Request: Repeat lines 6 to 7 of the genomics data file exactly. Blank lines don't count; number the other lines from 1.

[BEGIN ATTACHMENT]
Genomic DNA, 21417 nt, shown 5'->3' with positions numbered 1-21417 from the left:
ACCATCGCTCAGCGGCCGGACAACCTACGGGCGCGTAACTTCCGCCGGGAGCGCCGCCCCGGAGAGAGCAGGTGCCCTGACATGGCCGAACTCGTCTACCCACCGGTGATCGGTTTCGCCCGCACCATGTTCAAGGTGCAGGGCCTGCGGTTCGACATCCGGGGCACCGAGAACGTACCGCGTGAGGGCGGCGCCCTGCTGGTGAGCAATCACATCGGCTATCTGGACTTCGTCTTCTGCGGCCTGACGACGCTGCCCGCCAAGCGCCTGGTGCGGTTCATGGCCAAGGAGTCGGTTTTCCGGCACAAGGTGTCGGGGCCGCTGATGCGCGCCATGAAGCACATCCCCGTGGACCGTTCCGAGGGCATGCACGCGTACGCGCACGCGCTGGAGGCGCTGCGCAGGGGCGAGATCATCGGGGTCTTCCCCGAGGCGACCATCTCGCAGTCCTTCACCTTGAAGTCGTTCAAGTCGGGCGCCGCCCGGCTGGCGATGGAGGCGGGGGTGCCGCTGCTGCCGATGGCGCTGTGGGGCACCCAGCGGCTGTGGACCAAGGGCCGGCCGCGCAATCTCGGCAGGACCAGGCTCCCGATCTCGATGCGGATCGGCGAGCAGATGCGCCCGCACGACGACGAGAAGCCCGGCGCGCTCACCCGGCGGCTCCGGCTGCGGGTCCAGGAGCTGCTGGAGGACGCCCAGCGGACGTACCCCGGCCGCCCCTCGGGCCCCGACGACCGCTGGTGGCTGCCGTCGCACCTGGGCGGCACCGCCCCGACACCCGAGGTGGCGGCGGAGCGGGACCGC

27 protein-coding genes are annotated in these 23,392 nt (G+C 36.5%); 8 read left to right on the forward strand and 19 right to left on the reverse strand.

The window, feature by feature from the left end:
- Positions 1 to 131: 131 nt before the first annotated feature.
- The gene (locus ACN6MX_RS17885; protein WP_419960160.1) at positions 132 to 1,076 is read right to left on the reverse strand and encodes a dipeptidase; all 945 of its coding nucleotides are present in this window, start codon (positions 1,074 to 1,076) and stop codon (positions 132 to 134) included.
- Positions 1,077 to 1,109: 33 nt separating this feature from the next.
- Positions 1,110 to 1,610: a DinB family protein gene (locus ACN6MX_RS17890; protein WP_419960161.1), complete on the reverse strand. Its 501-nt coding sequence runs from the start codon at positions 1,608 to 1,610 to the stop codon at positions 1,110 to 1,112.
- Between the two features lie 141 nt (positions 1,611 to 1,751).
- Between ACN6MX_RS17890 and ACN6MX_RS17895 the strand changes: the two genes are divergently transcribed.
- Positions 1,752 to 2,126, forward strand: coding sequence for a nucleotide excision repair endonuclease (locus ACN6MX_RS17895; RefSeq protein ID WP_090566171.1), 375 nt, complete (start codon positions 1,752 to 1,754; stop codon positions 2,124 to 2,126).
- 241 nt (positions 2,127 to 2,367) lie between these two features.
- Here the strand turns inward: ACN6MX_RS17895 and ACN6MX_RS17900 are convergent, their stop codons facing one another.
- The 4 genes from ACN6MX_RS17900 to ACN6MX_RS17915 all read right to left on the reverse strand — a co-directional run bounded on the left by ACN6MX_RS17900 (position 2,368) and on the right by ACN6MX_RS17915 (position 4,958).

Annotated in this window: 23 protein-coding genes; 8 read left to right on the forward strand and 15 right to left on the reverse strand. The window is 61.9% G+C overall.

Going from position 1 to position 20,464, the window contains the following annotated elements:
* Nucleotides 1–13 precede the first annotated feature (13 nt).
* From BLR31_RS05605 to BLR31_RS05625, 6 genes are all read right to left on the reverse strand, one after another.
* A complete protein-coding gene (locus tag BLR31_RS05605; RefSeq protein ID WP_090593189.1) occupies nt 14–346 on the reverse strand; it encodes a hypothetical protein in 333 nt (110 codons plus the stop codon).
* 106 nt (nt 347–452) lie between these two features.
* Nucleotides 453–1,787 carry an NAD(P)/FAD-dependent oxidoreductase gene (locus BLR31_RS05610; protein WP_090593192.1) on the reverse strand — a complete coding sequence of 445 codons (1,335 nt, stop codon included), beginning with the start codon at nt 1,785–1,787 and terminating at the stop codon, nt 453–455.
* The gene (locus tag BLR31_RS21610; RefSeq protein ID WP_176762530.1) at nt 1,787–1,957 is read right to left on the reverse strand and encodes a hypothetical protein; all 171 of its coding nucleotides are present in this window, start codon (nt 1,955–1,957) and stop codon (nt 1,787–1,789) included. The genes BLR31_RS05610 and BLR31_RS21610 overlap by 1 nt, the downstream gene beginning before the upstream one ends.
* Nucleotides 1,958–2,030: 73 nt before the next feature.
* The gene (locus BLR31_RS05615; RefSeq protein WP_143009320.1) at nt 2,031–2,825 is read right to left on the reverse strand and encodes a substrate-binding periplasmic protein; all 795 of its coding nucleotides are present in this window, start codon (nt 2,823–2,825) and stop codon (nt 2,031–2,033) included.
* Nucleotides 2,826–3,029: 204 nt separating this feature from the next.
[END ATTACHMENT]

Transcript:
- The gene (locus ACN6MX_RS17885; protein WP_419960160.1) at positions 132 to 1,076 is read right to left on the reverse strand and encodes a dipeptidase; all 945 of its coding nucleotides are present in this window, start codon (positions 1,074 to 1,076) and stop codon (positions 132 to 134) included.
- Positions 1,077 to 1,109: 33 nt separating this feature from the next.